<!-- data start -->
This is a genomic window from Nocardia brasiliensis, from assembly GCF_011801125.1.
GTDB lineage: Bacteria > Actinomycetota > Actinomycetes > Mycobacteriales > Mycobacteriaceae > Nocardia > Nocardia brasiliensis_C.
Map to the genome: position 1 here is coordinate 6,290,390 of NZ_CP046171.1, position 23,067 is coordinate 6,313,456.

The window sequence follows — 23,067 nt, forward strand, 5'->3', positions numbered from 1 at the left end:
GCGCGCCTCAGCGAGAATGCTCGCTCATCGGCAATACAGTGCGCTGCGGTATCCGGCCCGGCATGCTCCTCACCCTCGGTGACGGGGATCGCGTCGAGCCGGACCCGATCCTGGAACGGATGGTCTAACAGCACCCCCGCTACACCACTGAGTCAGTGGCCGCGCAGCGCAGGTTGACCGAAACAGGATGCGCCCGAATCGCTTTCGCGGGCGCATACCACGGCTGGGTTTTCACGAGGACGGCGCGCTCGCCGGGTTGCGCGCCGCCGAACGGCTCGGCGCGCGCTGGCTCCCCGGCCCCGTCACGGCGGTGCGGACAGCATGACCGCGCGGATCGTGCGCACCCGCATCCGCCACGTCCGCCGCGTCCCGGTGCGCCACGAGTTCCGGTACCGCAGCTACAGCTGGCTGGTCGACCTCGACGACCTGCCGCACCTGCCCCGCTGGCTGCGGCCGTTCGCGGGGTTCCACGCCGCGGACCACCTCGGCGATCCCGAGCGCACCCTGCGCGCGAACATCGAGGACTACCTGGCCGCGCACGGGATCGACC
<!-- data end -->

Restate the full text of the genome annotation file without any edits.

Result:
This is a genomic window from Nocardia brasiliensis, from assembly GCF_011801125.1.
GTDB lineage: Bacteria > Actinomycetota > Actinomycetes > Mycobacteriales > Mycobacteriaceae > Nocardia > Nocardia brasiliensis_C.
Map to the genome: position 1 here is coordinate 6,290,390 of NZ_CP046171.1, position 23,067 is coordinate 6,313,456.

The window sequence follows — 23,067 nt, forward strand, 5'->3', positions numbered from 1 at the left end:
GCGCGCCTCAGCGAGAATGCTCGCTCATCGGCAATACAGTGCGCTGCGGTATCCGGCCCGGCATGCTCCTCACCCTCGGTGACGGGGATCGCGTCGAGCCGGACCCGATCCTGGAACGGATGGTCTAACAGCACCCCCGCTACACCACTGAGTCAGTGGCCGCGCAGCGCAGGTTGACCGAAACAGGATGCGCCCGAATCGCTTTCGCGGGCGCATACCACGGCTGGGTTTTCACGAGGACGGCGCGCTCGCCGGGTTGCGCGCCGCCGAACGGCTCGGCGCGCGCTGGCTCCCCGGCCCCGTCACGGCGGTGCGGACAGCATGACCGCGCGGATCGTGCGCACCCGCATCCGCCACGTCCGCCGCGTCCCGGTGCGCCACGAGTTCCGGTACCGCAGCTACAGCTGGCTGGTCGACCTCGACGACCTGCCGCACCTGCCCCGCTGGCTGCGGCCGTTCGCGGGGTTCCACGCCGCGGACCACCTCGGCGATCCCGAGCGCACCCTGCGCGCGAACATCGAGGACTACCTGGCCGCGCACGGGATCGACC